Cover: Out of the Shadows

Out of the Shadows

What We Know About the Well-Being and Experiences of Private Contractors Working in Conflict Environments

Published May 21, 2014

by Molly Dunigan, Carrie M. Farmer, Rachel M. Burns, Alison Hawks, Claude Messan Setodji

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Out of the Shadows

What we know about the well-being and experiences of private contractors working in conflict environments

For the past decade, private contractors have been deployed extensively in conflict zones throughout the world, supporting U.S. and allied forces in Iraq and Afghanistan, as well as foreign governments, nongovernmental organizations, and private businesses. These contractors experience many of the same traumas of war faced by military forces—combat stressors known to have negative physical and mental health implications for armed forces personnel. Unlike military service members, however, many contractors don't have access to mental health resources before, during, and after deployment. So how are they coping with the after-effects of working in a war zone? RAND's survey of more than 650 contractors gives us a glimpse into how this "shadow force" is faring.

Exact numbers of private contractors employed internationally are unknown, but we do know that private contractors employed by the Department of Defense at the height of the wars in Iraq and Afghanistan outnumbered U.S. troops deployed to the theater.

Number of contractors and service members employed by the Department of Defense

Contractors Servicemembers
Iraq, 2008 155,826 152,275
Afghanistan, 2010 94,413 91,600

Data are from the Sié Chéou-Kang Center for International Security and Diplomacy.

Contractors reporting combat exposure compared with veterans of Operation Enduring Freedom and Operation Iraqi Freedom

Contractors Veterans
I or members of my team encountered land or water mines and/or booby traps. 36% 46%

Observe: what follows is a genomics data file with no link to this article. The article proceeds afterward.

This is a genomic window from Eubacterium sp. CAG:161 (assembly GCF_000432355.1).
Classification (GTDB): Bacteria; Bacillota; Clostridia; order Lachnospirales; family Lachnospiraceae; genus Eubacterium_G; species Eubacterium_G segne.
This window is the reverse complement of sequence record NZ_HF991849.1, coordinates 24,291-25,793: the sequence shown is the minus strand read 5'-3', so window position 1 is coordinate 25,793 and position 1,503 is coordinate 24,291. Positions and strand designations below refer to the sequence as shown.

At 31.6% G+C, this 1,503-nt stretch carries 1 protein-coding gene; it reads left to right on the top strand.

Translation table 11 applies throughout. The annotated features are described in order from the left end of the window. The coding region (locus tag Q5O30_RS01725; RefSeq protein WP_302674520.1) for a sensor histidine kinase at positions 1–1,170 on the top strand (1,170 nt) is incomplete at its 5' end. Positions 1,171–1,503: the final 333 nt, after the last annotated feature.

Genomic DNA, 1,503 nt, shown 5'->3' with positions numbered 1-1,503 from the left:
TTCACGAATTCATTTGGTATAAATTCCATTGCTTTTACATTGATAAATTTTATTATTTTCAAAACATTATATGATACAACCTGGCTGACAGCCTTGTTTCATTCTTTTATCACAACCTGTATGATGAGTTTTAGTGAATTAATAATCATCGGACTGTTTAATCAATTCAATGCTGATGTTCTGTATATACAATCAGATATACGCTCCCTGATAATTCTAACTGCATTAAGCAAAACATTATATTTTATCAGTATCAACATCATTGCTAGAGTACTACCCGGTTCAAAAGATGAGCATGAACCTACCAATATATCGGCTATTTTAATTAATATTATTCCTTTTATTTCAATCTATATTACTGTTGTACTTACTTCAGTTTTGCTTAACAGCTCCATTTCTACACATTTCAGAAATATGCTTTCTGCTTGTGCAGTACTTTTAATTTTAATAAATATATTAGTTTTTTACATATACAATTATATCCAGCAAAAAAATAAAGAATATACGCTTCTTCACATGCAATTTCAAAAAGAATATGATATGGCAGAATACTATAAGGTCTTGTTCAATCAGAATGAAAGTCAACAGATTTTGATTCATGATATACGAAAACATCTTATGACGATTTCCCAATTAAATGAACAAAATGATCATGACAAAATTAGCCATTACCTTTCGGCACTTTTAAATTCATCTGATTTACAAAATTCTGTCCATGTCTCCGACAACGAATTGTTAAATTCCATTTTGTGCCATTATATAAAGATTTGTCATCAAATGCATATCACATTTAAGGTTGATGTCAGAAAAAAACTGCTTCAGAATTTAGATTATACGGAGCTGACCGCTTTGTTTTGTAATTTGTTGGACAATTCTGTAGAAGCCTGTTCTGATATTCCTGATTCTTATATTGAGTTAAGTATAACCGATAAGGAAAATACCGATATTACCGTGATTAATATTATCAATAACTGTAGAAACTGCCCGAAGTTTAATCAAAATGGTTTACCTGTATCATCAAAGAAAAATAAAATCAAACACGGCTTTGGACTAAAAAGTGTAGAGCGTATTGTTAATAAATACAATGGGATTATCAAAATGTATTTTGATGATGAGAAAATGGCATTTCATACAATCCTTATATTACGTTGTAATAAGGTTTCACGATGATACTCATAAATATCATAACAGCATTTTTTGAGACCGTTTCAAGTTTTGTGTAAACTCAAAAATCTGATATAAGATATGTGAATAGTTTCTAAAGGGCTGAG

I or members of my team were attacked by terrorists or civilians. 47% 53%
I or members of my team received hostile incoming fire from small arms, artillery, rockets, mortars, or bombs. 73% 74%
I personally witnessed someone from my team or an ally unit being seriously wounded or killed. 36% 35%
I was in a vehicle (e.g., truck, tank, armored personnel carrier, helicopter, plane, or boat) that was under fire. 39% 46%
My team suffered casualties. 34% 30%

Contractors with probable mental health or substance use problems

Probable PTSD
Probable depression
Alcohol misuse
High-risk drinking

Only 30 percent of those with probable PTSD or depression report having received mental health treatment.

Contractors with probable PTSD or depression, by length of most recent deployment

PTSD Depression
2 months or less 17% 12%
3 to 6 months 18% 15%
7 months or more 44% 28%

Contractors with probable PTSD or depression, by citizenship

PTSD Depression
United States 32% (Compared with up to 20% of service members) 23%
United Kingdom 13% 9%
Other countries 17% 14%

Contractors reporting physical health conditions, by specialty

Land security
Base support
Maritime security

Reported physical health conditions include orthopedic issues, respiratory issues, back pain, hearing problems, skin issues, pain, digestive problems, vision problems, cardiac/circulatory issues, infections/sickness, and fatigue/weakness.

For more information, see Molly Dunigan, Carrie M. Farmer, Rachel M. Burns, Alison Hawks, and Claude Messan Setodji, Out of the Shadows: The Health and Well-Being of Private Contractors Working in Conflict Environments, RAND Corporation, RR-420-RC (available at, 2013. This research brief describes work conducted as part of our RAND-Initiated Research program and was funded in part by the generosity of RAND's donors and by fees earned on client-funded research.

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